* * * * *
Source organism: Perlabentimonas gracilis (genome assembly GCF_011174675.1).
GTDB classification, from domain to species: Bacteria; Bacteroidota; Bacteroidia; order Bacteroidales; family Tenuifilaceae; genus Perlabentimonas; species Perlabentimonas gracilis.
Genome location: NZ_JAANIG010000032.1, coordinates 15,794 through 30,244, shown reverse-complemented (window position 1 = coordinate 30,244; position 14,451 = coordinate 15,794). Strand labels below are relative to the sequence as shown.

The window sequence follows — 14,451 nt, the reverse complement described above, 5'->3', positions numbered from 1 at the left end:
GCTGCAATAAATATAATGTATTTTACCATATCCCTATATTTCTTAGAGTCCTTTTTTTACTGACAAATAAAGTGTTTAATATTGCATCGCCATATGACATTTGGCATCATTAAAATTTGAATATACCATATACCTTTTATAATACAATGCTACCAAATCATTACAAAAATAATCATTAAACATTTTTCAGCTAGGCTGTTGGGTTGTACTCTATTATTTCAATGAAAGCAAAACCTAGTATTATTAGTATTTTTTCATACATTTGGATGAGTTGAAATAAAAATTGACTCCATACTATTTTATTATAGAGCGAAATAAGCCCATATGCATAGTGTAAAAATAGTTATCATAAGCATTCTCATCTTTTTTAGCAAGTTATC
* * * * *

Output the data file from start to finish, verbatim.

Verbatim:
Source organism: Perlabentimonas gracilis (genome assembly GCF_011174675.1).
GTDB classification, from domain to species: Bacteria; Bacteroidota; Bacteroidia; order Bacteroidales; family Tenuifilaceae; genus Perlabentimonas; species Perlabentimonas gracilis.
Genome location: NZ_JAANIG010000032.1, coordinates 15,794 through 30,244, shown reverse-complemented (window position 1 = coordinate 30,244; position 14,451 = coordinate 15,794). Strand labels below are relative to the sequence as shown.

The window sequence follows — 14,451 nt, the reverse complement described above, 5'->3', positions numbered from 1 at the left end:
GCTGCAATAAATATAATGTATTTTACCATATCCCTATATTTCTTAGAGTCCTTTTTTTACTGACAAATAAAGTGTTTAATATTGCATCGCCATATGACATTTGGCATCATTAAAATTTGAATATACCATATACCTTTTATAATACAATGCTACCAAATCATTACAAAAATAATCATTAAACATTTTTCAGCTAGGCTGTTGGGTTGTACTCTATTATTTCAATGAAAGCAAAACCTAGTATTATTAGTATTTTTTCATACATTTGGATGAGTTGAAATAAAAATTGACTCCATACTATTTTATTATAGAGCGAAATAAGCCCATATGCATAGTGTAAAAATAGTTATCATAAGCATTCTCATCTTTTTTAGCAAGTTATC